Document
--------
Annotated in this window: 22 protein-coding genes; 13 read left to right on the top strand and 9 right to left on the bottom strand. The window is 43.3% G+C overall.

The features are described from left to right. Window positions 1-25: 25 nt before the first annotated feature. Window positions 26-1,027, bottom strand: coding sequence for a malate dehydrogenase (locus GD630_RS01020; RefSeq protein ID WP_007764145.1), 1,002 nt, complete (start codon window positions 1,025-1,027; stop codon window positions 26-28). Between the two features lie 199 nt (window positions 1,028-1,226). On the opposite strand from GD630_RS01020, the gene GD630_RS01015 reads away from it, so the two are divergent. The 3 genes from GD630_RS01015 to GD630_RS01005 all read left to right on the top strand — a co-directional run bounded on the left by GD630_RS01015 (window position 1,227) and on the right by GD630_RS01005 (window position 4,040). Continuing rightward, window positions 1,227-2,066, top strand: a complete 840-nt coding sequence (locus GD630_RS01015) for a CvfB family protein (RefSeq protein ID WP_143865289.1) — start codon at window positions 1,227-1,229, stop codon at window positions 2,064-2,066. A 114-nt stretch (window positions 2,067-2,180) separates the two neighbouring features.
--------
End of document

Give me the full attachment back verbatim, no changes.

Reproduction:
Annotated in this window: 22 protein-coding genes; 13 read left to right on the top strand and 9 right to left on the bottom strand. The window is 43.3% G+C overall.

The features are described from left to right. Window positions 1-25: 25 nt before the first annotated feature. Window positions 26-1,027, bottom strand: coding sequence for a malate dehydrogenase (locus GD630_RS01020; RefSeq protein ID WP_007764145.1), 1,002 nt, complete (start codon window positions 1,025-1,027; stop codon window positions 26-28). Between the two features lie 199 nt (window positions 1,028-1,226). On the opposite strand from GD630_RS01020, the gene GD630_RS01015 reads away from it, so the two are divergent. The 3 genes from GD630_RS01015 to GD630_RS01005 all read left to right on the top strand — a co-directional run bounded on the left by GD630_RS01015 (window position 1,227) and on the right by GD630_RS01005 (window position 4,040). Continuing rightward, window positions 1,227-2,066, top strand: a complete 840-nt coding sequence (locus GD630_RS01015) for a CvfB family protein (RefSeq protein ID WP_143865289.1) — start codon at window positions 1,227-1,229, stop codon at window positions 2,064-2,066. A 114-nt stretch (window positions 2,067-2,180) separates the two neighbouring features.